Too many techies get a bad rap for lacking teamwork and communications skills. The stereotype is that while techies are great at what they are trained to do, they cannot parlay their knowledge onto others. Because of the stereotype that techies cannot communicate, they also can be stigmatized that they lack adequate teamwork skills.
Confronting people is a part of doing business and a part of life. It’s not always fun, but sometimes necessary. With a little help and the right attitude, it can be done with grace and ease.
If you have, or are planning to have web servers connected to your network, you will need to consider the security implications
Here are the top 10 mistakes people make during a coding interview for a software developer job.
#1 | Practicing on a Computer
If you were training for an ocean swim race, would you practice only by swimming in a pool? Probably not. You’d want to get a feel for the waves and other”terrain”differences. I bet you’d want to practice in the ocean, too.
Using a compiler to practice interview questions is like doing all your training in the pool. Put away the compiler and get out the old pen and paper. Use a compiler only to verify your solutions after you’ve written and hand-tested your code. Continue reading “10 Mistakes People make during an interview for a software role”
Under what circumstances, if any, can adding team members to a software development project that is running late result in a reduction in the actual ship date with a level of quality equal to that if the existing team were allow to work until completion?
There are a number of things that I think are necessary, but not sufficient, for this to occur (in no particular order):
- The proposed individuals to be added to the project must have:
- At least a reasonable understanding of the problem domain of the project
- Be proficient in the language of the project and the specific technologies that they would use for the tasks they would be given
- Their proficiency must /not/ be much less or much greater than the weakest or strongest existing member respectively. Weak members will drain your existing staff with tertiary problems while a new person who is too strong will disrupt the team with how everything they have done and are doing is wrong.
- Have good communication skills
- Be highly motivated (e.g. be able to work independently without prodding)
- The existing team members must have:
- Excellent communication skills
- Excellent time management skills
- The project lead/management must have:
- Good prioritization and resource allocation abilities
- A high level of respect from the existing team members
- Excellent communication skills
- The project must have:
- A good, completed, and documented software design specification
- Good documentation of things already implemented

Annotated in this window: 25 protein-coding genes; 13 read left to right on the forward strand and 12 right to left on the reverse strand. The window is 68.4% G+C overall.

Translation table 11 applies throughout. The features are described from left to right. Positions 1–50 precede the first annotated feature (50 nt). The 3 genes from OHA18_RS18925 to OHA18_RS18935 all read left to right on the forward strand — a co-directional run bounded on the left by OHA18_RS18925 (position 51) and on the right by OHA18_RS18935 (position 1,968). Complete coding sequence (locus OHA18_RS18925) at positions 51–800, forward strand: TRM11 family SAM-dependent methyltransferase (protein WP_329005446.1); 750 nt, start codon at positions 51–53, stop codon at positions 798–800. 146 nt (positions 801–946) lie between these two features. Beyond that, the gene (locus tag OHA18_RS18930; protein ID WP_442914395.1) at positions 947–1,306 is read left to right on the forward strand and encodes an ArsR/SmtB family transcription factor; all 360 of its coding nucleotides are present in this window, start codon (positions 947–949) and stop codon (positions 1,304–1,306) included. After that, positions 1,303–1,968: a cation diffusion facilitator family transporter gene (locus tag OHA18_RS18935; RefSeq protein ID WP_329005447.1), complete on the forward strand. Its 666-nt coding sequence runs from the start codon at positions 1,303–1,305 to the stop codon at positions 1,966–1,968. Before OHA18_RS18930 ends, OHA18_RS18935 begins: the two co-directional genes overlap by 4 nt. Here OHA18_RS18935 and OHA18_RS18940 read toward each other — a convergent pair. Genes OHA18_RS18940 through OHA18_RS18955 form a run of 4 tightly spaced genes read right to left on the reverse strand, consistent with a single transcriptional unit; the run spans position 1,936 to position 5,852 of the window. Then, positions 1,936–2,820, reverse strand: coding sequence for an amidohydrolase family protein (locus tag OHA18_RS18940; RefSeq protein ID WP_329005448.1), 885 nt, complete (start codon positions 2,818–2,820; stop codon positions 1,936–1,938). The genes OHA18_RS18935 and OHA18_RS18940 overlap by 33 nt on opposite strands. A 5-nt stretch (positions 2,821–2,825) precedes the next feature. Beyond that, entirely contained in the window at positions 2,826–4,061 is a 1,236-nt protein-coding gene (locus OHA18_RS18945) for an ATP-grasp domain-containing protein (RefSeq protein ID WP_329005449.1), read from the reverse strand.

- A modular design to allow clear chunks of responsibility to be carved out
- Sufficient automated processes for quality assurance for the required defect level These might include such things as: unit tests, regression tests, automated build deployments, etc.)
- A bug/feature tracking system that is currently in-place and in-use by the team (e.g. trac, SourceForge, FogBugz, etc).
One of the first things that should be discussed is whether the ship date can be slipped, whether features can be cut, and if some combinations of the two will allow you to satisfy release with your existing staff. Many times its a couple features that are really hogging the resources of the team that won’t deliver value equal to the investment. So give your project’s priorities a serious review before anything else.
If the outcome of the above paragraph isn’t sufficient, then visit the list above. If you caught the schedule slip early, the addition of the right team members at the right time may save the release. Unfortunately, the closer you get to your expected ship date, the more things can go wrong with adding people. At one point, you’ll cross the “point of no return” where no amount of change (other than shipping the current development branch) can save your release.
I could go on and on but I think I hit the major points. Outside of the project and in terms of your career, the company’s future success, etc. one of the things that you should definitely do is figure out why you were late, if anything could have been done alert you earlier, and what measures you need to take to prevent it in the future. A late project usually occurs because you were either:
- Were late before you started (more stuff than time) and/or
- slipped 1hr, 1day at time.
Hope that helps!
Every business demands growth, and double-digit growth is the dream of every dedicated business owner, even when lackluster results show up at quarter’s end.
Most entrepreneurial business owners need a guide to navigate their way toward substantial, sustainable growth. It can be done even in a slow economy as demonstrated by such companies as Harley Davidson, Starbucks, and WalMart. Even smaller companies such as Paychex and Oshkosh Truck have been able to make gains in revenue, gross profits and net profits.
Here are 5 disciplines of sustained growth:
Budgets and personal finances are not most people’s favorite topics, and certainly not one of mine. Even bank executives have problems in this area, but if you’re an entrepreneur so do you. You’re concentrating so much time on your business, your personal checkbook takes a back seat. Then one day you are met with the startling fact that you’re not saving enough for lean times and you panic. Continue reading “Become Your Own Personal CFO”